Into the Urban Expanse:
gardens as a reservoir for arthropod biodiversity
by Grant Brown
Have you ever wondered how many species you have living in your garden? Which factors determine what makes a good garden for wildlife, and how we can make our gardens as wildlife-friendly as possible?
There is a growing interest in gardening to encourage wildlife, but surprisingly few scientists have looked at what's actually happening in our gardens. Of the studies that have been carried out so far, most have focused on birds, mammals, and butterflies. What about the some of the invertebrates which some people might find 'less appealing' - arthropods like beetles, spiders and springtails?
These creatures play a vital role in many important processes such as decomposition, cycling nutrients, and regulating pests. But despite their contributions to these beneficial and essential tasks the arthropods are seldom considered when it comes to making decisions about managing conservation in the urban environment.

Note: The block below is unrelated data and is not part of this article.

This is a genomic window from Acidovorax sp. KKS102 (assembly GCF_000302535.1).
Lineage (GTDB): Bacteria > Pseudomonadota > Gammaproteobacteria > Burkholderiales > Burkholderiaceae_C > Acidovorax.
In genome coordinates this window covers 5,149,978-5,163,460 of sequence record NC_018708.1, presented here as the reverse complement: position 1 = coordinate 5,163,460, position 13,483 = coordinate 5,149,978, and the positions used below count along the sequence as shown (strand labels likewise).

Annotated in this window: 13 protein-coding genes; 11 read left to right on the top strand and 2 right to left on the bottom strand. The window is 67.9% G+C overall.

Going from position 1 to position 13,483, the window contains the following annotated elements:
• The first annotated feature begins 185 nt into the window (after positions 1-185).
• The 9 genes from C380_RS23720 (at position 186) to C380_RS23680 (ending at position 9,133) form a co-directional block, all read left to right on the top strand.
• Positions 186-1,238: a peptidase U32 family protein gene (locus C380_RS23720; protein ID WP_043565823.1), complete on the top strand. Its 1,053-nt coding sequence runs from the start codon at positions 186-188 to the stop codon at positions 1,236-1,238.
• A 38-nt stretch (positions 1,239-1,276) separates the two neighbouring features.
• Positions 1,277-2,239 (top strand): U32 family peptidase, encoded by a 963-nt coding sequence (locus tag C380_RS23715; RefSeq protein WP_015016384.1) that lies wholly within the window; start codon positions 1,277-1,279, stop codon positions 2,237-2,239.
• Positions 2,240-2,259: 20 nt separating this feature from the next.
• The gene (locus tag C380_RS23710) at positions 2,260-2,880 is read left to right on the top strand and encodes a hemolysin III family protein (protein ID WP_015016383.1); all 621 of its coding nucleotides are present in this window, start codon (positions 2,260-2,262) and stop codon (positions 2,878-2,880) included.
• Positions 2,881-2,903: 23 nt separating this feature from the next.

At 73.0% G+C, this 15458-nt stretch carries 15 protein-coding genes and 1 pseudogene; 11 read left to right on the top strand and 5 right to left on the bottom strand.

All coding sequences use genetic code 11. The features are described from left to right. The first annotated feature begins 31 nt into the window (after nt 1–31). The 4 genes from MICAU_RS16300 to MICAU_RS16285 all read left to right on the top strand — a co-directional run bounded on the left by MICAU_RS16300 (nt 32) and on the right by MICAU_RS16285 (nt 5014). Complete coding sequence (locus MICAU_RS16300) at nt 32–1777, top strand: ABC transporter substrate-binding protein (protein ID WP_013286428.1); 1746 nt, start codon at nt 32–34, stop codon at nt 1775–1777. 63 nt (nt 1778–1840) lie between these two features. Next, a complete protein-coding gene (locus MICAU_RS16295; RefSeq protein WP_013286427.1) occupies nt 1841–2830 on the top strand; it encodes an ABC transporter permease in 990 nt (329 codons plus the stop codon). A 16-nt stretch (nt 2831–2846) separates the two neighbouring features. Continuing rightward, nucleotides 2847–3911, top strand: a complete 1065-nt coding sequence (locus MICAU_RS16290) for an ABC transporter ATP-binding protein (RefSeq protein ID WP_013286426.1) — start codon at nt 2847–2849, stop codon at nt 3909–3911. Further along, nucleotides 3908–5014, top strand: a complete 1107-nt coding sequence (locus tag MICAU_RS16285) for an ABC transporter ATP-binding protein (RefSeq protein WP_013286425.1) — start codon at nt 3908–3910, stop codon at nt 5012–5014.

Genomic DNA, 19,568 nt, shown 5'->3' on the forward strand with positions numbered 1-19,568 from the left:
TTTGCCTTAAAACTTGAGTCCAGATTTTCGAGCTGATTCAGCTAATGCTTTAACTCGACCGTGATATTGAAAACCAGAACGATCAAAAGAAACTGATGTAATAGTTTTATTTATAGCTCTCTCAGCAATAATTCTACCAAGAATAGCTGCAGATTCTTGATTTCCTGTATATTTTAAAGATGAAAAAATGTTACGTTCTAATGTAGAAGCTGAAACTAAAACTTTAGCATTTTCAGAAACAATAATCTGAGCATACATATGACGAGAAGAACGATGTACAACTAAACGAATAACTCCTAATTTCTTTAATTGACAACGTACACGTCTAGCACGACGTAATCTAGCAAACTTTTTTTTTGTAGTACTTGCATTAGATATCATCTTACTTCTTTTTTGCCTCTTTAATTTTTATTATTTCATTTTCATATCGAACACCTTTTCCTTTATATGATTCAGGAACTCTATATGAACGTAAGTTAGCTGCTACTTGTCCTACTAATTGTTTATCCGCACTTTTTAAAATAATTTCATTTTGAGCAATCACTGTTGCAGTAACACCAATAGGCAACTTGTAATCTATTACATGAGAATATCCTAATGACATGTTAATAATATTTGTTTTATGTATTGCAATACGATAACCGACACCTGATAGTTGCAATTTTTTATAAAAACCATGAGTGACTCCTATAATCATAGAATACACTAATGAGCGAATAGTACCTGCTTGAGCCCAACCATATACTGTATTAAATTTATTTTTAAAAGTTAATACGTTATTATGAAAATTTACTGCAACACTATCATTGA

To find out more about the arthropod sepcies in our gardens, staff in the School of Biology launched a project called Gardenlife. Over the next three years this project will study a number of gardens both in the United Kingdom in St Andrews, and, in South Africa at Stellenbosch. We will be looking at the relationship between biodiversity and the age and size of gardens, and also at how different practices in garden management affect the range and scope of species found in gardens.
We hope that the 'Gardelife' project will provide better understanding of the potential that gardens have as reservoirs for biodiversity of these important animals in our towns and cities. Results will help to inform future policy on sustainable urban expansion and allow planners to design in a way which can foster biodiversity in 'the urban expanse'.